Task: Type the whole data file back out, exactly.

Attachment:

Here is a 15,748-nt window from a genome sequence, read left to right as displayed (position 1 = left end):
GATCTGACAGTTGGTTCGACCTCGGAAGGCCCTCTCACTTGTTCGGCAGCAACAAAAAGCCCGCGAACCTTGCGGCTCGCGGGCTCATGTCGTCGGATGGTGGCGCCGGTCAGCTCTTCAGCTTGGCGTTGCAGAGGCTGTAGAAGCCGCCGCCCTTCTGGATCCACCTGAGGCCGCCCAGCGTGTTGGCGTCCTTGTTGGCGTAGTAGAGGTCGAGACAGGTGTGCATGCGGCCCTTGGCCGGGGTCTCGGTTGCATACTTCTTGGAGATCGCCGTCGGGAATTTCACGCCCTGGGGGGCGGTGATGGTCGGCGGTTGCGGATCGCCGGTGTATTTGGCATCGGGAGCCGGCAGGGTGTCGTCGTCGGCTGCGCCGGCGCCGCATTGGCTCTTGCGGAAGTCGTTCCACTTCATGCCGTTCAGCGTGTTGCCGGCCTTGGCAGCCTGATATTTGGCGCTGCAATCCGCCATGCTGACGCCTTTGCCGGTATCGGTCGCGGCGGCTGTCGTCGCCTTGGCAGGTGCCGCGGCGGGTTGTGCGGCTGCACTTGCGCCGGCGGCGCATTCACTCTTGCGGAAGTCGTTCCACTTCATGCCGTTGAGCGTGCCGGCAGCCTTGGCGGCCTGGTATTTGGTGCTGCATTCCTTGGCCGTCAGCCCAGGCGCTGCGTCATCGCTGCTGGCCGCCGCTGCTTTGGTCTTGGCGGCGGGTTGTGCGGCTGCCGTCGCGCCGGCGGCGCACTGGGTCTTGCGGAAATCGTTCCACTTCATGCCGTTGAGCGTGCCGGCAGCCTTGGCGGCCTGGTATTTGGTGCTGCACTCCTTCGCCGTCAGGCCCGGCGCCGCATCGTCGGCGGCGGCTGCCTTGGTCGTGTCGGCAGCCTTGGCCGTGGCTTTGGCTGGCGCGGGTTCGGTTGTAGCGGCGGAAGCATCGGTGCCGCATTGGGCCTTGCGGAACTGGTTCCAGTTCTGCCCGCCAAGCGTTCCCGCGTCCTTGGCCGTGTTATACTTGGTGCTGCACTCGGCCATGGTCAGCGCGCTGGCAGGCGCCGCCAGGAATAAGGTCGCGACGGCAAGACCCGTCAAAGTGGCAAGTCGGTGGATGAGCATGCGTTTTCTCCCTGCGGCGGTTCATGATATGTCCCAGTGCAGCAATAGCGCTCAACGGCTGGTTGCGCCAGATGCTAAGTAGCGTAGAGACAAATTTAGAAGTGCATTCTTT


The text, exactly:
Here is a 15,748-nt window from a genome sequence, read left to right as displayed (position 1 = left end):
GATCTGACAGTTGGTTCGACCTCGGAAGGCCCTCTCACTTGTTCGGCAGCAACAAAAAGCCCGCGAACCTTGCGGCTCGCGGGCTCATGTCGTCGGATGGTGGCGCCGGTCAGCTCTTCAGCTTGGCGTTGCAGAGGCTGTAGAAGCCGCCGCCCTTCTGGATCCACCTGAGGCCGCCCAGCGTGTTGGCGTCCTTGTTGGCGTAGTAGAGGTCGAGACAGGTGTGCATGCGGCCCTTGGCCGGGGTCTCGGTTGCATACTTCTTGGAGATCGCCGTCGGGAATTTCACGCCCTGGGGGGCGGTGATGGTCGGCGGTTGCGGATCGCCGGTGTATTTGGCATCGGGAGCCGGCAGGGTGTCGTCGTCGGCTGCGCCGGCGCCGCATTGGCTCTTGCGGAAGTCGTTCCACTTCATGCCGTTCAGCGTGTTGCCGGCCTTGGCAGCCTGATATTTGGCGCTGCAATCCGCCATGCTGACGCCTTTGCCGGTATCGGTCGCGGCGGCTGTCGTCGCCTTGGCAGGTGCCGCGGCGGGTTGTGCGGCTGCACTTGCGCCGGCGGCGCATTCACTCTTGCGGAAGTCGTTCCACTTCATGCCGTTGAGCGTGCCGGCAGCCTTGGCGGCCTGGTATTTGGTGCTGCATTCCTTGGCCGTCAGCCCAGGCGCTGCGTCATCGCTGCTGGCCGCCGCTGCTTTGGTCTTGGCGGCGGGTTGTGCGGCTGCCGTCGCGCCGGCGGCGCACTGGGTCTTGCGGAAATCGTTCCACTTCATGCCGTTGAGCGTGCCGGCAGCCTTGGCGGCCTGGTATTTGGTGCTGCACTCCTTCGCCGTCAGGCCCGGCGCCGCATCGTCGGCGGCGGCTGCCTTGGTCGTGTCGGCAGCCTTGGCCGTGGCTTTGGCTGGCGCGGGTTCGGTTGTAGCGGCGGAAGCATCGGTGCCGCATTGGGCCTTGCGGAACTGGTTCCAGTTCTGCCCGCCAAGCGTTCCCGCGTCCTTGGCCGTGTTATACTTGGTGCTGCACTCGGCCATGGTCAGCGCGCTGGCAGGCGCCGCCAGGAATAAGGTCGCGACGGCAAGACCCGTCAAAGTGGCAAGTCGGTGGATGAGCATGCGTTTTCTCCCTGCGGCGGTTCATGATATGTCCCAGTGCAGCAATAGCGCTCAACGGCTGGTTGCGCCAGATGCTAAGTAGCGTAGAGACAAATTTAGAAGTGCATTCTTT